I have so much to share, so many new experiences and friends, and conversations with the locals that have been absolutely fascinating, but I will update later on all that, because right now I am in the office of the local helipad in Klaksvik, in the northern islands of the Faroes. I took the local mail/supply ferry into the very northern reaches of this island nation (technically under Denmark, but still very much a proud country). And now I will take the thrice weekly helicoptor service back to Torshavn, the capital city where I am based.
My Faroes experience has been phenomenal, beyond my expectations. It is the off-season, and as with all Faroese weather, the skies are tempermental – brilliant sun one minute, slashing rain and brooding fog the next. It is a love affair that has not died since Friday’s soccer match.
The helicoptor crew, a jovial group of men, have an unplanned aerial survey to do of the surrounding area, so they apologized profusely for the delay and will be gone about 40 minutes, leaving me alone in their office with a steaming cup of coffee and allowing me the use of the Internet. I continue to be amazed by the gracious hospitality of the people I meet.
The morning was bipolar in the extreme, but that is daily life in the Faroes. The mail ferry MS Ritan sailed out from Hvannasund, a small community on one of the northern islands linked to the other main islands by bridge and tunnel, with a load of supplies and mail for the islands furthest north, the ones that have tiny communities of 10 to 20 people and cling tenaciously to their wind-swept mountain rocks. And these islands are all rock and grass and sea and wind. The ferry tilted side to side, up and down, at the mercy of the wind and waves. The rain pummelled, then disappeared, poured, softened, like God playing with the spigot as we toss on the waves past cliffs full of sea birds.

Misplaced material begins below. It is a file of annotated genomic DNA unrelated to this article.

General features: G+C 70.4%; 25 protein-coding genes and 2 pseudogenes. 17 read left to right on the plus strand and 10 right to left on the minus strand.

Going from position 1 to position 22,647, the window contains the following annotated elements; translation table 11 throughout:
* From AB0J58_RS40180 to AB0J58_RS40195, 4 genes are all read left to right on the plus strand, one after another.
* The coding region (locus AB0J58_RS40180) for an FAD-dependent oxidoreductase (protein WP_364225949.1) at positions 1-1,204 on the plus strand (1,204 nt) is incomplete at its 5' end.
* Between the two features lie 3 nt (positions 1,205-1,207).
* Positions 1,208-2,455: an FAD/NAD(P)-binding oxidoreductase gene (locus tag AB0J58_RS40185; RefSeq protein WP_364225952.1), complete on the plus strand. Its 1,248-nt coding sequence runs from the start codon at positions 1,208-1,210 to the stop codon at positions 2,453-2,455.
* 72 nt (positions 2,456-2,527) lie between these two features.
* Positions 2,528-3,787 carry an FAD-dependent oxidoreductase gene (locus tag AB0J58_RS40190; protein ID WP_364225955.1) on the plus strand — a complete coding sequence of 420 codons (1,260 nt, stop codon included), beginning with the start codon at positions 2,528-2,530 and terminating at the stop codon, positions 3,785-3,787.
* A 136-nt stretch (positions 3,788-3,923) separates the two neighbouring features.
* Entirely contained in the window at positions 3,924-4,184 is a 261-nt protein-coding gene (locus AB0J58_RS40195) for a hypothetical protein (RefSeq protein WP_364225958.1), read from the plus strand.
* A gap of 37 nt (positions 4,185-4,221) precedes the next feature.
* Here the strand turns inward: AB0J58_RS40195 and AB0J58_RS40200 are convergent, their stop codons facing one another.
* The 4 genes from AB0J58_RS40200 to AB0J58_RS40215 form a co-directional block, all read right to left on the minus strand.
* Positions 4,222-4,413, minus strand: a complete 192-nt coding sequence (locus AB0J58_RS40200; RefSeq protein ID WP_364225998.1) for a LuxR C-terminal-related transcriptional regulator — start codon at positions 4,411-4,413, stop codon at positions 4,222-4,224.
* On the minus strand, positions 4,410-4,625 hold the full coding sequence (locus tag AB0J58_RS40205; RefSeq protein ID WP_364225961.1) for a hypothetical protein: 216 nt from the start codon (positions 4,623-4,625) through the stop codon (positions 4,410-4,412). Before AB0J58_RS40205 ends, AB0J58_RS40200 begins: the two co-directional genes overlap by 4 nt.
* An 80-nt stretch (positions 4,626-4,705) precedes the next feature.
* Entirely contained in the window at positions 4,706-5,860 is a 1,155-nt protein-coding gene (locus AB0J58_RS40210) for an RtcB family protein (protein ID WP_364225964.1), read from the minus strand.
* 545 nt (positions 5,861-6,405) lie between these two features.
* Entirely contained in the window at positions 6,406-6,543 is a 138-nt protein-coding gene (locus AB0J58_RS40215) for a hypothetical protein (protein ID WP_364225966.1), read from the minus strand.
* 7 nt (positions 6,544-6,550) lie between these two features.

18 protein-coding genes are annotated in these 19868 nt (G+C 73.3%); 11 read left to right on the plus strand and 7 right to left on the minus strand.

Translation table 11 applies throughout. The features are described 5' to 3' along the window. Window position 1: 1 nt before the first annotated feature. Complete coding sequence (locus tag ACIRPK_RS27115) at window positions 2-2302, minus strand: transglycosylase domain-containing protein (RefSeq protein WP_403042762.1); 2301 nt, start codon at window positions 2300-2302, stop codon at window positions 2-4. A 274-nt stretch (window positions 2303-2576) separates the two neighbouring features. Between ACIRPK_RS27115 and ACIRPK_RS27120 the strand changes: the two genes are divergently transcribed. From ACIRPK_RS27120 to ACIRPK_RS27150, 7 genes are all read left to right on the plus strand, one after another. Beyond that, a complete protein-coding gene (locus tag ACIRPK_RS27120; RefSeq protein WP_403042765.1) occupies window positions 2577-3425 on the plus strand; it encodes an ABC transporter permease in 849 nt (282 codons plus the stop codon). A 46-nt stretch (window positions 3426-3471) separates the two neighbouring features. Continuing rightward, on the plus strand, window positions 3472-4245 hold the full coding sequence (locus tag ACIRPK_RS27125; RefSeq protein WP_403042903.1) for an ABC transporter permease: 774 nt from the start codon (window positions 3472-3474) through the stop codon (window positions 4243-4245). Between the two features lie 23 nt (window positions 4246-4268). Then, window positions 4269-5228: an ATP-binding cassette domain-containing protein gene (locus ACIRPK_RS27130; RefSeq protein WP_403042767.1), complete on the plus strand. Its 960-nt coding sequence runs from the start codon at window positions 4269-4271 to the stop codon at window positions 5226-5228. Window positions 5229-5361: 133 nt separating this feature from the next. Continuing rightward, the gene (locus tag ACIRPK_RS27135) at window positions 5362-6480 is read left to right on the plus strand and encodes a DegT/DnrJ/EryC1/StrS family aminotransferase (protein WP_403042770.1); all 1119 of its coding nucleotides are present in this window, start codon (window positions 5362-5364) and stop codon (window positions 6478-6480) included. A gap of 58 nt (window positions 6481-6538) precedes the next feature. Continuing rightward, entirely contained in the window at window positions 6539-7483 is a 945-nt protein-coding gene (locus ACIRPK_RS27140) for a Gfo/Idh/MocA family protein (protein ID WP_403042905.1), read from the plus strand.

On the ferry I met Høgni Thomsen. He is typical Faroese – reserved and stoic at first meeting, but begin to talk to him and he opens right up, eager to share about his home and curious about why on earth a tourist would come to his islands. I have gotten this response a lot, and as one bus driver explained, they do not see what is so extraordinary about their dramatic, music-infested, fjord-laced home, until they have left for awhile and return, yearning for the sea and mountain. Anyways, Høgni is an artist, his tools watercolors and oils, and his subject matter often the moody and dynamic landscapes of his home, especially the waterfalls. However, while he paints and sometimes shows his work in his home, his sister’s chiropractic office, and once in awhile in Torshavn, he must feed a family of four kids, so he works at the salmon hatcheries. Today he was taking the ferry to work in Svínoy, one of these islands that rely on the lifeline the ferry provides. I ran in to him just awhile ago again, as he caught the helicoptor back home to Klaksvík and we laughed over how small the islands are that we could run into each other again. I may bump into him yet again later tonight, as his daughters are playing in a football match in Torshavn. They are teenagers and serious footballers, playing on the Faroese women’s national team. For anyone interested in seeing his art, his website is www.gluggin.com. Gluggin means windows, both in Icelandic and Faroese.
So now I wait to catch the helicoptor to Torshavn. This all seems a dream. When I have more time, I will tell the story of my day in Suduroy, the southernmost island, where the locals hijacked me for the day to take me to a beautiful village called Fámjin and I witnessed how they capture and prepare sea birds for cooking. It was a day that encapsulates the Faroes and her people, but I do not have the time now, as my helicoptor chariot soon awaits!